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|The Crow's Tale of the Masks and a Lost Friend (standard:romance, 1376 words)|
|Author: NILANJAN HAJRA||Added: Feb 02 2007||Views/Reads: 2049/1386||Story vote: 0.00 (0 votes)|
|A multi-layered story of identities, love and loss!|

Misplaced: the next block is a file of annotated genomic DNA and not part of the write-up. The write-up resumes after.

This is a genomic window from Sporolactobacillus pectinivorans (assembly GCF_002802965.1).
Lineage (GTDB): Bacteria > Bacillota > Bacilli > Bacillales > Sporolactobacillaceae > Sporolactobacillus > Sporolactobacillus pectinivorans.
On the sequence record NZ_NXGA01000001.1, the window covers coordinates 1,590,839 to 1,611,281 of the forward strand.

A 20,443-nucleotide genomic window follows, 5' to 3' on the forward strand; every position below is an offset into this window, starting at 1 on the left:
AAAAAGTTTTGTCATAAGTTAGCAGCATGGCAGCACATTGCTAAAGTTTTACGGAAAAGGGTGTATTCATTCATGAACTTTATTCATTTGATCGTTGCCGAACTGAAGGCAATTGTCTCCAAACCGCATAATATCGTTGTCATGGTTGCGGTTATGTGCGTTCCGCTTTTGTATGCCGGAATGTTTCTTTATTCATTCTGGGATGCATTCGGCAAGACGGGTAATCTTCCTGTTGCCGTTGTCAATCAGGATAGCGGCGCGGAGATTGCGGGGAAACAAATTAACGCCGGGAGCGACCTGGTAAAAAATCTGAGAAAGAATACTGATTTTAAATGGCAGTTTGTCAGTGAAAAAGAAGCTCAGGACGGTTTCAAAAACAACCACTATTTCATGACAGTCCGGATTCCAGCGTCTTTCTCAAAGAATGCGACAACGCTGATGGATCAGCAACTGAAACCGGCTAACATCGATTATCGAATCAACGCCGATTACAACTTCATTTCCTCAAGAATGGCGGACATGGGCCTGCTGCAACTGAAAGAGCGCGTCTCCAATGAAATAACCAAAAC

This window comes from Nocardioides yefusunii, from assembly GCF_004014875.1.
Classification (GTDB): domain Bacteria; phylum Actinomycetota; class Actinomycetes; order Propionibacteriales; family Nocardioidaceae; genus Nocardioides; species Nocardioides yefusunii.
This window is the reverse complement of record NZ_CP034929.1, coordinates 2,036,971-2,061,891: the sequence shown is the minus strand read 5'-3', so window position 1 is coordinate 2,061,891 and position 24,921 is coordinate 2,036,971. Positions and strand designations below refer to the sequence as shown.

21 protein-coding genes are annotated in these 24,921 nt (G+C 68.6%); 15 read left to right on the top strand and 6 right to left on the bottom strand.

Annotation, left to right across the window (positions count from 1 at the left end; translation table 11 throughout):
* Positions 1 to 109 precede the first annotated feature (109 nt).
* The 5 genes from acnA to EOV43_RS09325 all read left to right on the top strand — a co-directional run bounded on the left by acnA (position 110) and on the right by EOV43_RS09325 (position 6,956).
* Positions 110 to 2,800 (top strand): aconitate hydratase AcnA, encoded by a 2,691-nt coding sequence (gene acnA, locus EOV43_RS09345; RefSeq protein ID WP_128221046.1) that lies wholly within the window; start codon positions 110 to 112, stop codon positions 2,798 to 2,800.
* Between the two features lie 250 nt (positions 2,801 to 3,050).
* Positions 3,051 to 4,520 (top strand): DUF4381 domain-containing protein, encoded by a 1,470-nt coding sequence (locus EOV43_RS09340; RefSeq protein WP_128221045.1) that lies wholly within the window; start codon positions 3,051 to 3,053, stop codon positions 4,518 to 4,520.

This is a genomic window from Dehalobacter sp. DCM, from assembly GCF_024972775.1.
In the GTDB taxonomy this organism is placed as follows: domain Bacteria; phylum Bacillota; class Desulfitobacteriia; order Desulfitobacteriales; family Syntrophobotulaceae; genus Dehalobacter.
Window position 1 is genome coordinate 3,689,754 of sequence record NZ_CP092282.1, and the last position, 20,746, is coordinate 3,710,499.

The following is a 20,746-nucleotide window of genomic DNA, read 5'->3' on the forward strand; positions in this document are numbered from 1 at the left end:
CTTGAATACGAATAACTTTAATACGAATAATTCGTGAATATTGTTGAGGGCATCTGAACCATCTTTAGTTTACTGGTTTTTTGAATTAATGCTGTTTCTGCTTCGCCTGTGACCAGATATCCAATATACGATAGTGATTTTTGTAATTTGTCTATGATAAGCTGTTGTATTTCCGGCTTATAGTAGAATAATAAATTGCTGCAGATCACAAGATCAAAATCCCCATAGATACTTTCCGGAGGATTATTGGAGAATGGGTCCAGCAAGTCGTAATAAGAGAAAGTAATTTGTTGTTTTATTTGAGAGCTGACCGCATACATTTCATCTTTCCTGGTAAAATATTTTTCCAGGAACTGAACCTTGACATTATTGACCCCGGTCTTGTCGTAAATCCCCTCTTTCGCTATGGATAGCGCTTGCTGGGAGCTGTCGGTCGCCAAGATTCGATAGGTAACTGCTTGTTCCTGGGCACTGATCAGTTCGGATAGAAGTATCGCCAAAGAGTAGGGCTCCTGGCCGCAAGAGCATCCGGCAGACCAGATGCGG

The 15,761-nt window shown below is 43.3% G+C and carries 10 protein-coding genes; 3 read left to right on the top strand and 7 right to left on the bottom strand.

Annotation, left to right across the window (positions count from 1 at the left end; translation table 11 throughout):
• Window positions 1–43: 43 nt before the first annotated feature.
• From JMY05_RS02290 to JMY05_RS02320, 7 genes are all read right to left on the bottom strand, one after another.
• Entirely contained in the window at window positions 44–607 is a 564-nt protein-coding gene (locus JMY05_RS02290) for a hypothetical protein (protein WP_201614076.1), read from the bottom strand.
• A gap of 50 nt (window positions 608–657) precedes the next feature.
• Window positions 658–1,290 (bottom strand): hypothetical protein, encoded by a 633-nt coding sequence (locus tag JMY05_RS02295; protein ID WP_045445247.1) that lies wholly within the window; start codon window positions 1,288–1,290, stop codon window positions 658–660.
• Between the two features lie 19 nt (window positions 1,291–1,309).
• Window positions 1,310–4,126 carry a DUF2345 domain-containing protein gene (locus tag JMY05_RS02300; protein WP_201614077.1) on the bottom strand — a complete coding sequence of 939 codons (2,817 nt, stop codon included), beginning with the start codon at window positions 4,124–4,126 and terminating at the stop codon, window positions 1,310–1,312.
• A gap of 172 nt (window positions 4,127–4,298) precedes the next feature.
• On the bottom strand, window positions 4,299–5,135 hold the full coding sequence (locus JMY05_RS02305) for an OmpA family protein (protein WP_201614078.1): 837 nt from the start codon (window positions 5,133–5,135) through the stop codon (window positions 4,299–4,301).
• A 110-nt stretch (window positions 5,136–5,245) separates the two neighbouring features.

The Crow's Tale of the Masks and a Lost Friend By Nilanjan Hajra Cawing of crows intruding into peaceful slumber is an insignia of dawn. That's how I guess it is all over the world. But in India and certainly in our Bengal we have a beautiful exception to this rule. This occurred last night. My restful oblivion was gradually but firmly broken apart by a steady din of cawing crows coming from the ancient pipal tree just opposite to my bedroom window. I was certainly not feeling like the enlightened Buddha. And was in fact a trifle angry at the night that seemed to have slipped past without my making full use of it. But as I walked up to the window my frustration melted into an amazing feeling of sweet pain. It was a brilliant moonlit night. One of those rare nights, which in Bengali we call Kak-jyotsna. These otherwise intelligent crows had clearly been fooled into believing it was already dawn. I was enjoying the quaint beauty and the flute-pain when a crow hop-skipped on to my window pane and narrated the following story: "Many years ago there was a small boy who used to feel sad for no apparent reason. One night an Angel flew down to him, woke him up from deep slumber, hurriedly put a mask on his face, and said, 'Quietly come with me.' The Angel clutched his hand tightly, and the two took a flight. Within moments they landed in front of a large fair. The Angel told him, 'Wait here. And don't even try to take off the mask. I will be back in a moment.' It was a huge fair. Dazzlingly lit with lights of all hues. There were more people than he had ever seen in his life. And vendors offered all kinds of mouth-watering fast food on make-shift stalls outside the fair rampart. Just as he was toying with the idea of peeping inside the fair-ground for a moment, the Angel reappeared, and brought along a little restive girl wearing a strange mask. The Angel then put the boy's right hand in the little girl's left hand, and said, 'you can go in now. You'll find everything you ever wanted in this fair. But remember, never, never take off your masks when you are with each other, or when you are inside the fair. If one of you takes off the mask the other one will be in grave danger! Whenever you feel sad', the Angel continued in a mysterious tone, 'the mask will enable you to fly down to this fair. Now go, and explore!' By the time both of them shouted together, 'what danger?' the Angel had disappeared. "So the two of them went in hand in hand, and soon found out it was really the Calcutta Book Fair. For hours and hours they had a delightful time, which they never shared with anyone else. From that day every time they felt sad they just flew into the fair. After a long time both of them were a little surprised to find that both of them felt sad at the same time. In time the little girl was curious to find out how the boy really looked. She even told him once, 'why don't you pull off the mask? Just for a moment?' But sensing the great danger that might befall her, the boy had jumped back. He of course had no problem imagining her face. To him she was sometimes Liesl of The Sound of Music, sometimes Tagore's Mrinmayee, sometimes Fermina Daza, sometimes that nameless girl whom Mayakovsky had challenged to play the flute blowing a drain pipe, and some times Matilde... The girl was also becoming pretty naughty. She would often suppress her own sadness for a while, and come late. The boy would search for her madly in that huge fair ground, running from one gate to another. And then she would suddenly appear, shaking with a disarming laughter, and pull his hand from behind. It never so happened, that she didn't come at all. Year after year after year flew past. And the happiness in those two little hearts began to flower into a sweet pain, exactly as you are feeling now. "Then one day just as the two were entering the fair, she felt a tug at her hand and it slipped out of his. At that precise moment everyone -- millions of them it seemed -- wanted to enter through the gate. The ruthless crowd pushed her apart, and kept pushing her until she completely lost sight of him. She called out his name, again and again. But the din drowned her small voice. As for the boy, for a moment he was stuck watching a dirty old lady begging outside the gate hugging in her lap a small rickety child with a large stomach. By the time he realized that he was no longer holding her hand, she had completely disappeared. It will take the whole of this night to mention all the places where he searched for her. From rallies to Click here to read the rest of this story (49 more lines)
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